Training for Vovinam has been tense in recent months as athletes prepare to win more medals at the upcoming SEA Games in Phnom Penh.
Athletes throw powerful punches and kicks during a training session on the third floor of the National Sports Training Center near the Olympic Stadium in Phnom Penh. Others warm themselves up, flying over a soft mattress and practice performance with swords.
Sok Nidanut, 20, smiles as she prepares her sword to perform Vovinam, a martial art created by neighboring Vietnam.
Nidanut is from Phnom Penh’s Chamkarmon district and is the eldest daughter of three sisters. She is also attending a journalism course.
“I am very excited because this SEA Games will be my first time so I expect I will do well,” she said during a recent interview. “For my first SEA Games, I am strongly ready in terms of my health because without good health, we can’t win over anyone.
“First, we must win ourselves, so we do whatever to make ourselves strong so that we can train enough as set out by our trainers.”
Nidanut said that the training is intense now as the country nears hosting the 32nd SEA Games in May for the first time in 60 years. “We need enough time to relax and time to help recover our muscles,” she said.
With the help of Vietnamese trainers, athletes attend three training sessions per day that last between two and 2.5 hours.
Nidanut added as part of preparations for the games, she needs to eat good quality food and avoid canned drinks. As part of the SEA Games’ rules, athletes will also be tested for doping and for her, she likes to read books during free time to be more focused.
Nidanut will compete in three events, a performance with a sword and without it, and in a group with swords.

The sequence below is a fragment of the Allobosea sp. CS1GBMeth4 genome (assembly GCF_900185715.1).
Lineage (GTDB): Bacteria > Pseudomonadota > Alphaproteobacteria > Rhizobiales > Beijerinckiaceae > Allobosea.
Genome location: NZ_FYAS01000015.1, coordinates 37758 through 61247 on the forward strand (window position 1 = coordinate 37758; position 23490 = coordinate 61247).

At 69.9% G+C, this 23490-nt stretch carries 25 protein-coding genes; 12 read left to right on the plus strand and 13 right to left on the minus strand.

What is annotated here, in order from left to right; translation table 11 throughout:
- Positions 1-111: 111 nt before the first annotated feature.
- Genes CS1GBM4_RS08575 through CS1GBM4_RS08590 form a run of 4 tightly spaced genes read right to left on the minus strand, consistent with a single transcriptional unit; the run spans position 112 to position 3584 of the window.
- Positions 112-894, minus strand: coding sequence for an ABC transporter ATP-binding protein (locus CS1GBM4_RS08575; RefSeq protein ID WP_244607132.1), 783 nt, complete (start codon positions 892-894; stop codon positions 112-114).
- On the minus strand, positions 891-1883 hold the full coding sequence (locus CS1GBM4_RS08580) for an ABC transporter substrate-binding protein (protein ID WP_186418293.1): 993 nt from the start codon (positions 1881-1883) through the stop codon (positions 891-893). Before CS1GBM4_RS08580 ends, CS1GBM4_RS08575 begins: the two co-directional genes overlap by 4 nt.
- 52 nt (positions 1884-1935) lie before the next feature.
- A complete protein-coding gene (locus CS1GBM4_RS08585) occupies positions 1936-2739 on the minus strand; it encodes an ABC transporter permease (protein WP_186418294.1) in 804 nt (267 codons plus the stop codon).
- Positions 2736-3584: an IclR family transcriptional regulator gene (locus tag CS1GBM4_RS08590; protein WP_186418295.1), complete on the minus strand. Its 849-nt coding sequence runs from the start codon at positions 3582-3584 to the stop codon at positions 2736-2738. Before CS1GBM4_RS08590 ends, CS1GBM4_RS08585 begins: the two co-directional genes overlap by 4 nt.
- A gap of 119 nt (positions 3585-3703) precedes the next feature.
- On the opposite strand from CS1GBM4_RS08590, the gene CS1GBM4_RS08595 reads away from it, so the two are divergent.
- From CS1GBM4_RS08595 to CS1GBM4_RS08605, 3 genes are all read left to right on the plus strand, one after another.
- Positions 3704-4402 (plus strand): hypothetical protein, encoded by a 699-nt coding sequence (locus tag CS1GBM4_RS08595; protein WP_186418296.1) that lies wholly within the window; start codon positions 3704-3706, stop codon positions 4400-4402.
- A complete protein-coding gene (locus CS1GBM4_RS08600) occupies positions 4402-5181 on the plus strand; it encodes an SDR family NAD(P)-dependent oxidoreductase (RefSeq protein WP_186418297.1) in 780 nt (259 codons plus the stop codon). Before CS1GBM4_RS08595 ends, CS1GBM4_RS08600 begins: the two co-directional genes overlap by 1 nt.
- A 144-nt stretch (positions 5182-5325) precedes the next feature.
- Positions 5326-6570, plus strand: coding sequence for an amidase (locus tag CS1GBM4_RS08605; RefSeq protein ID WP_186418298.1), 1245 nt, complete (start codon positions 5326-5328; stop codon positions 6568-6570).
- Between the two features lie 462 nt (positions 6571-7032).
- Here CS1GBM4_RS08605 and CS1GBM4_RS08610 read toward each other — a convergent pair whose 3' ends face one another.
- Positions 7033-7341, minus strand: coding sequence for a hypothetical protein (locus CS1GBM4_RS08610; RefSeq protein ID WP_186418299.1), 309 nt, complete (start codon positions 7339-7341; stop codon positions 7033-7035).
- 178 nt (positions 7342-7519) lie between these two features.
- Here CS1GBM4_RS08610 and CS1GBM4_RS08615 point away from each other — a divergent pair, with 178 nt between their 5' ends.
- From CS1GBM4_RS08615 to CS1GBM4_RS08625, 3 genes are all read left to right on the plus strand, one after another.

What she is worried about is that since Vovinam originated in Vietnam, the athletes from there will be hard to compete against.
With support from her father who loves the sport. Nidanut is also a student at the Department of Media and Communication (DMC) and she aspires to write a motivational book after she graduates.
“I am now an athlete and what I focus on is the 32nd SEA Games in Cambodia,” she said when asked if she will become a journalist. “I hope many Cambodian people will participate and sports don’t discriminate, sports live in peace.”
Nidanut’s mother is a vendor and her father is a car driver. Nidanut’s interests have always been in sports. She started swimming for about a year and then tried different sports before becoming interested in Vovinam in 2015.
Nidanut will compete in the performance category, the category she likes because she said it is gentle, special and beautiful, and athletes can choose to perform individually and in groups, with or without swords.
Vovinam was introduced to Cambodia in 2009, but its popularity was not large, said Pov Sokha, a Vovinam veteran who has won several medals, including some gold.
Sokha began training in 2011 and Vovinam went on to form a federation, as well as athletes for the national team.
Cambodia began sending Vovinam athletes to compete in SEA Games in 2017 and has won multiple medals, raising the profile of the sport. Cambodia went on to compete at a world Vovinam championship in India, winning more gold medals, further propelling its popularity among home audiences and the government.
With more prize money, the sport grew again in popularity, Sokha said, adding that more private clubs for Vovinam started opening. By 2018, its popularity was rapidly expanding.
Sokha, 25, feels proud and excited because this time, Cambodia is hosting the SEA Games and she is ready for the competitions and to win more medals for the country.
This is her 12th year competing in Vovinam and she believes her experience in regional and world competitions have equipped her with the skills to win.
Sokha began competing in 2011 and in 2019, she won two gold medals and three bronzes. In addition, she also won three bronze medals during the 31st SEA Games in 2021 in Vietnam.
She said she learned lessons during the last Games and is confident in her performance to win gold in Cambodia. Sokha will compete in a performance category in three different events, as an individual and as a group.
Sokha also urged the population to do more sports and watch the upcoming SEA Games. “We are ready for the games so we need your noise to cheer for us,” Sokha said.